For abetment to have been successfully proved, the first condition is, of course, that the suicide must have actually happened. The Supreme Court clearly held this in Satvir Singh (2001) because it is possible to abet the commission of suicide but not a mere attempt to do so. The second condition is that the accused must be shown to have “instigated” the victim by conduct of comprising acts and omissions. The apex court has urged caution and scrupulousness in appraising the evidence and insisted that instigation must entail a “live link” and “active role” in causing suicide. If the legislation has not defined “instigation”, neither have the courts. However, the courts have freely engaged terms like “urging”, “goading” or leaving “no other choice”.

At times, the Legislature makes this burden of proof explicit. For example, Section 113A of the Indian Evidence Act, 1872, now enjoins the courts to presume abetment in situations where a death occurs of any woman within seven years of her marriage and on hard evidence of cruelty by her husband or any of the his relatives.

However, outside law reform that results in statutory directives, the burden of adjudicating abetment falls on courts. And of necessity, they take account of contexts. Some doctrinal inconsistency results, but nevertheless, the principles of liberty and fairness in the administration of criminal justice remain works in progress. For example, courts have held that no instigation can be said to exist in situations where  there is a time gap between when the deceased was last harassed and her death; the  death occurred within a few months of marriage and in the absence of any complaints by the deceased to her parents regarding any maltreatment, torture, bringing insufficient dowry; no implication of the husband in a dying declaration; instances of quarrel due to consumption of liquor; dissatisfaction and unhappiness owing economic disparity between natal and matrimonial family and failure of the accused to appear on the settled date of marriage with the deceased with whom he had a love affair. Even in situations of bigamy where subsequent separate living resulted, without means of support, the court found lacking any intention to abet suicide or knowledge that commission of suicide was a likely consequence.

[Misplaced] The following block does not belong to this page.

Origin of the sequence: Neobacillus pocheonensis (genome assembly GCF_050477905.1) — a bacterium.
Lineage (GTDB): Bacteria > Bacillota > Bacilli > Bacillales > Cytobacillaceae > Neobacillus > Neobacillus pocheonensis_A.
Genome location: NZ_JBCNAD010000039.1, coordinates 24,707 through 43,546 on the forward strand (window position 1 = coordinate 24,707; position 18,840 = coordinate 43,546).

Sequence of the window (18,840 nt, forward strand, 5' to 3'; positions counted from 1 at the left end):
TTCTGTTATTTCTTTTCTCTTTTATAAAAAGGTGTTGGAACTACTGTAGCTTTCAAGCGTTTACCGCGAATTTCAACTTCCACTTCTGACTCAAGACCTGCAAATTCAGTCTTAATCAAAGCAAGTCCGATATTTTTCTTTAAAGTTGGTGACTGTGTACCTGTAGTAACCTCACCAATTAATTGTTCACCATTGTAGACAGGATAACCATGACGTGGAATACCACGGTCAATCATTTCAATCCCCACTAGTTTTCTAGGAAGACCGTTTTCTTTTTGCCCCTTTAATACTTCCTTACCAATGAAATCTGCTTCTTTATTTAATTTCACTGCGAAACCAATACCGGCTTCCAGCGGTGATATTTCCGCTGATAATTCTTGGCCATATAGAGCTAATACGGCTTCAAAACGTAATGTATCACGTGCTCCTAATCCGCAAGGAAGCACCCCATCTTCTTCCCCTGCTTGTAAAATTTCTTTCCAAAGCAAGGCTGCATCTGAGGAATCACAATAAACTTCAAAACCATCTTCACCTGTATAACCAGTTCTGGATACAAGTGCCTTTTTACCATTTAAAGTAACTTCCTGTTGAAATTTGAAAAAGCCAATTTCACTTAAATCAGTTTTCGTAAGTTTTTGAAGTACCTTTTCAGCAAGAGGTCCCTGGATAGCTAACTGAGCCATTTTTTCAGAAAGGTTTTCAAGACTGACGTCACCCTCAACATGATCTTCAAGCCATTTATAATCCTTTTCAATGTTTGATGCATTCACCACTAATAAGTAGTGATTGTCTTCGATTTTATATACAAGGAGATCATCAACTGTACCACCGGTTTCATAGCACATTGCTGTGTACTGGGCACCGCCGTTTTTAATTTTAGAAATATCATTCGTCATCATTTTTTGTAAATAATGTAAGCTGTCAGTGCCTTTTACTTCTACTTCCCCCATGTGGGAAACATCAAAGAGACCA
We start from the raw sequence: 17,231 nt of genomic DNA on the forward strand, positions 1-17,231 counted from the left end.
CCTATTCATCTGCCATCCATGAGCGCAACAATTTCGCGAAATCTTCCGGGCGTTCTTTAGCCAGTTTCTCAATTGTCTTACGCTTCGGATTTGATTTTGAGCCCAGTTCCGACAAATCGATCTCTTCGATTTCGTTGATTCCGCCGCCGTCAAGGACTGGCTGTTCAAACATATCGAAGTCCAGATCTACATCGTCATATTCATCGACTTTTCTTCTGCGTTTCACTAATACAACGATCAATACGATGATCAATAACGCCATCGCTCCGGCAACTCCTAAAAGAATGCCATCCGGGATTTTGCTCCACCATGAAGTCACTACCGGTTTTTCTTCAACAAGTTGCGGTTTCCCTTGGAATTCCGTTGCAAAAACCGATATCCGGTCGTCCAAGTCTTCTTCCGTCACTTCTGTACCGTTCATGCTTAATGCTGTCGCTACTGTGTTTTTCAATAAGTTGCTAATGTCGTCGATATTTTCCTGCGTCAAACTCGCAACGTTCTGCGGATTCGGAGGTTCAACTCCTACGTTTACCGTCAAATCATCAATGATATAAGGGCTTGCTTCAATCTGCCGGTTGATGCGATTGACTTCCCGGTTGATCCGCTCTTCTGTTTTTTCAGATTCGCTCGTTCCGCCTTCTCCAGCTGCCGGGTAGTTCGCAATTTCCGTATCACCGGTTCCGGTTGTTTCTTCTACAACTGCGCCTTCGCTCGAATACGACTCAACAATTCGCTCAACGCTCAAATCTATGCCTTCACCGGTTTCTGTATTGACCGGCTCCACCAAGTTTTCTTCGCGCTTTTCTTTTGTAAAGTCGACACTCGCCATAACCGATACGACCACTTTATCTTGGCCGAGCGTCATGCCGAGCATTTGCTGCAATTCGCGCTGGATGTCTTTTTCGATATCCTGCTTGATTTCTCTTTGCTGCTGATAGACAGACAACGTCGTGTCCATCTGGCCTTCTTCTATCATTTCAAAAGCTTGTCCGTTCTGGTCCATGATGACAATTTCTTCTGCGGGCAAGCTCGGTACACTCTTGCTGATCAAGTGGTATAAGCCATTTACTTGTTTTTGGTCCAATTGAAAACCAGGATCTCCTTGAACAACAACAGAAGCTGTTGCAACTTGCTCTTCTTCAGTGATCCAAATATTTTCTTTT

A pattern seems to emerge out of the case law. One feature is that district courts more often convict, whereas appellate courts usually reverse.

Second, more attention in abetment cases is paid to comparative persuasive precedents from other High Courts than is usual. Third, a large number of cases of abetment involve suicides by women.

One can in some these situations suggest a more solicitous regard arising out of feminist jurisprudence and the fundamental duty of citizens in Article 51(a)(e) of the Constitution to “abjure practices derogatory of dignity of women”.

In the administration of criminal justice, this duty should not be relegated to the backseat or the boot of the judicial caravan.

The author is an international law scholar, an acclaimed teacher and a well-known writer. He was recently felicitated by India Legal